The first I read, right at the beginning of the New Year, was The Ectoplasmic Man. The story focuses on how Harry Houdini, recently on tour in London, made the mistake of demonstrating his act in front of several police from Scotland Yard. Then the very next day a crime takes place that only an escape artist could have achieved. Naturally, the recently impressed police arrest Houdini and Holmes is fast on the case to prove the frame up. This story was awesome and silly. On the one hand it reminded me, in concept only, of Scooby Doo when he met the Globetrotters and Batman. On the other hand, it was very specifically a classic Holmes tale that availed itself towards being a Houdini biography. Even better though, was that it wasn’t written like a biography, and instead kept my rather easily bored attention span. You get to see the trials and problems that Houdini had to go through as a Jew in a still predominantly Anti-Semitic culture. And of course, I enjoy any scenes in which Mycroft Holmes gets to partake. Not because I greatly like his character or feel he was never fully fleshed out, so much as I love the interaction between the brothers. This book was great and managed to entertain me thoroughly.
On a slightly more fantasy scale of things, we have the Seance for a Vampire. Only partially narrated by Watson, as parts of his manuscript were lost or not up to the par of the more recent narrator’s opinion. The rest of it though was narrated by Dracula, the Prince of all that is unholy as well as the distant cousin to Sherlock and Mycroft Holmes. This story involves Holmes being asked to prove foul play in the death of a young woman who is of the lineage of a thief who wronged another thief, turned vampire, 200 years previously. Long story short, she’s a vampire now, and never wanted to be. Her entire turning is treated like a rape, an interesting way to put it, as it was sexual for the evil vampire (evil because he’s not Dracula), and because she really didn’t want to be turned, and now that she has been, she hates it. And while fantastic in that it includes vampires, one thing the author does is include historical notes about the rise of Stalin and the entire Russian aristocracy, including an introduction to Rasputin. It was both a great branch off into science fiction and a great telling of another Holmes tale.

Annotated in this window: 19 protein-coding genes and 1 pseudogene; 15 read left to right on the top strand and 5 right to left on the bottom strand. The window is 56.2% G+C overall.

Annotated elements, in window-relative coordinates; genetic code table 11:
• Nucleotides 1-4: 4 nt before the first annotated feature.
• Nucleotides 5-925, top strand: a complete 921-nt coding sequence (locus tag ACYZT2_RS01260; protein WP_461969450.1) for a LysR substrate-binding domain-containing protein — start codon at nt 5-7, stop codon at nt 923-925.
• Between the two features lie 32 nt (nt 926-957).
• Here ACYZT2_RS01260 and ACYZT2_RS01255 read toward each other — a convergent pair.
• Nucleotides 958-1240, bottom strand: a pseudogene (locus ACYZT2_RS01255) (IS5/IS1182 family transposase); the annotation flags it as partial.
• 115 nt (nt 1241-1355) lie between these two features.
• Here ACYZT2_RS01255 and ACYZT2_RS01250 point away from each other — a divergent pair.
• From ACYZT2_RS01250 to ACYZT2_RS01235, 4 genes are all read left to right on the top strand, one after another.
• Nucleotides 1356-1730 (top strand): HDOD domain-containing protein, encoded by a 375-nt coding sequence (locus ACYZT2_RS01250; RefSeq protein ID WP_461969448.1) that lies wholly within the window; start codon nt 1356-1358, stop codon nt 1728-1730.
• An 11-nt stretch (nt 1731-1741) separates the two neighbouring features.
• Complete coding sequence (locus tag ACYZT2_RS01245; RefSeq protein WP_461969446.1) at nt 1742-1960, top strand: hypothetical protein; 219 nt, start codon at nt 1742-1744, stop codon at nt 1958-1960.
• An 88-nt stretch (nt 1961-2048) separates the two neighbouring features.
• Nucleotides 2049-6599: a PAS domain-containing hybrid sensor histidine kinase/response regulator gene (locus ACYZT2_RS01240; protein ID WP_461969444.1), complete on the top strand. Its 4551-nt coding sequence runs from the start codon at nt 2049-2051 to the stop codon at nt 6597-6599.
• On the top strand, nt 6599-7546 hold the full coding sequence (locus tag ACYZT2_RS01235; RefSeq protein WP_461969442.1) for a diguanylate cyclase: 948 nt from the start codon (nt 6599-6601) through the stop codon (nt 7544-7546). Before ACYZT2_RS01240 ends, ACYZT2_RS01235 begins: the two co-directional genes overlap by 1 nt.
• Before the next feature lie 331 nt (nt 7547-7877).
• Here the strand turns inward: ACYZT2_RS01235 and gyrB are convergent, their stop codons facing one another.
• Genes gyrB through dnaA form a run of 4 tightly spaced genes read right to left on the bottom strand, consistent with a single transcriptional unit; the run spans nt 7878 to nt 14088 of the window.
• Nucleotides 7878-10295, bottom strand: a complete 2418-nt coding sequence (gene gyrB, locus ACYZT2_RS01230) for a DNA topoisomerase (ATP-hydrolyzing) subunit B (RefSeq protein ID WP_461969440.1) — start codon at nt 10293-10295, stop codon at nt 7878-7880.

The final of the three that I’ve read is The Man From Hell. This tale was more classic Holmes than the rest I think. No guest stars and no vampires. It even had a note at the beginning from Watson about how the characters are still alive and well and how the names must be changed in the retelling, which I thought was the most classic element of all three. Holmes is called to do his own investigation into the death of Lord Blackwater, who happens to have died, as the police put it, by poachers. Holmes immediately deducts that it’s not poachers, but a flat out murder. We learn about the mid-19th century penal system known as “the System” and how it effected children and men, and we learn of a mysterious group known as the Ring. The previous two kept my attention because of their guest stars. This one kept my attention because it was just a great mystery. I couldn’t put it down when Holmes was doing his thing. This one also had some very nice notes in the back for historical context, which I think only proper since anyone writing in the early 20th century would be referencing events I would know nothing about.
Long story short, all of the Further Adventures of Sherlock Holmes are more than worth your time and I encourage you to run or type your way to the mystery section of your bookstore or ereader and purchase a copy immediately.
Now I’m going to eat dinner and watch a cartoon.
This review was originally posted to an old blog of mine back on 1/27/2011.